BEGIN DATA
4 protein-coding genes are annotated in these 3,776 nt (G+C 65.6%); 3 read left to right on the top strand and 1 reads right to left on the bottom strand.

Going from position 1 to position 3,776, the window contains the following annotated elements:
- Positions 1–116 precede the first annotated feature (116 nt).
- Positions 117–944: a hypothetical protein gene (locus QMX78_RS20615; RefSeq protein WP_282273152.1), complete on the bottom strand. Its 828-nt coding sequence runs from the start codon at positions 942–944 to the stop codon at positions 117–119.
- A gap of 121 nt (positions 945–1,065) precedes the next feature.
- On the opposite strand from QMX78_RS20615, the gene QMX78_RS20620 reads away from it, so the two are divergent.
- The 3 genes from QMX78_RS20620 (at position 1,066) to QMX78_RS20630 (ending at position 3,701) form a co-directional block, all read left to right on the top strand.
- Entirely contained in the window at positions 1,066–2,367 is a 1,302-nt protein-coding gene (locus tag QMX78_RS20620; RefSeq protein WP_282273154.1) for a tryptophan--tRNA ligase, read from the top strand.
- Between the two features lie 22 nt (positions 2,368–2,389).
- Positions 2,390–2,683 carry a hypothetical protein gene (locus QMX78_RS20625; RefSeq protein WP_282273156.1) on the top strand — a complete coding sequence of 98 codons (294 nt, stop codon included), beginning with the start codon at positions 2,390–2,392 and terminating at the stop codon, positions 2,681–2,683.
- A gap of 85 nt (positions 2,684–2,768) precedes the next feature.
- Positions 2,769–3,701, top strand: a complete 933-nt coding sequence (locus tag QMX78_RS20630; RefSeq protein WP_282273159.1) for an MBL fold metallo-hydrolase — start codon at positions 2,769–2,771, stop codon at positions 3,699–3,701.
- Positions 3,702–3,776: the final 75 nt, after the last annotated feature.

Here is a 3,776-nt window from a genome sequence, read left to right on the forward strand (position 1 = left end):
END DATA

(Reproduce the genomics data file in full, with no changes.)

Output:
4 protein-coding genes are annotated in these 3,776 nt (G+C 65.6%); 3 read left to right on the top strand and 1 reads right to left on the bottom strand.

Going from position 1 to position 3,776, the window contains the following annotated elements:
- Positions 1–116 precede the first annotated feature (116 nt).
- Positions 117–944: a hypothetical protein gene (locus QMX78_RS20615; RefSeq protein WP_282273152.1), complete on the bottom strand. Its 828-nt coding sequence runs from the start codon at positions 942–944 to the stop codon at positions 117–119.
- A gap of 121 nt (positions 945–1,065) precedes the next feature.
- On the opposite strand from QMX78_RS20615, the gene QMX78_RS20620 reads away from it, so the two are divergent.
- The 3 genes from QMX78_RS20620 (at position 1,066) to QMX78_RS20630 (ending at position 3,701) form a co-directional block, all read left to right on the top strand.
- Entirely contained in the window at positions 1,066–2,367 is a 1,302-nt protein-coding gene (locus tag QMX78_RS20620; RefSeq protein WP_282273154.1) for a tryptophan--tRNA ligase, read from the top strand.
- Between the two features lie 22 nt (positions 2,368–2,389).
- Positions 2,390–2,683 carry a hypothetical protein gene (locus QMX78_RS20625; RefSeq protein WP_282273156.1) on the top strand — a complete coding sequence of 98 codons (294 nt, stop codon included), beginning with the start codon at positions 2,390–2,392 and terminating at the stop codon, positions 2,681–2,683.
- A gap of 85 nt (positions 2,684–2,768) precedes the next feature.
- Positions 2,769–3,701, top strand: a complete 933-nt coding sequence (locus tag QMX78_RS20630; RefSeq protein WP_282273159.1) for an MBL fold metallo-hydrolase — start codon at positions 2,769–2,771, stop codon at positions 3,699–3,701.
- Positions 3,702–3,776: the final 75 nt, after the last annotated feature.

Here is a 3,776-nt window from a genome sequence, read left to right on the forward strand (position 1 = left end):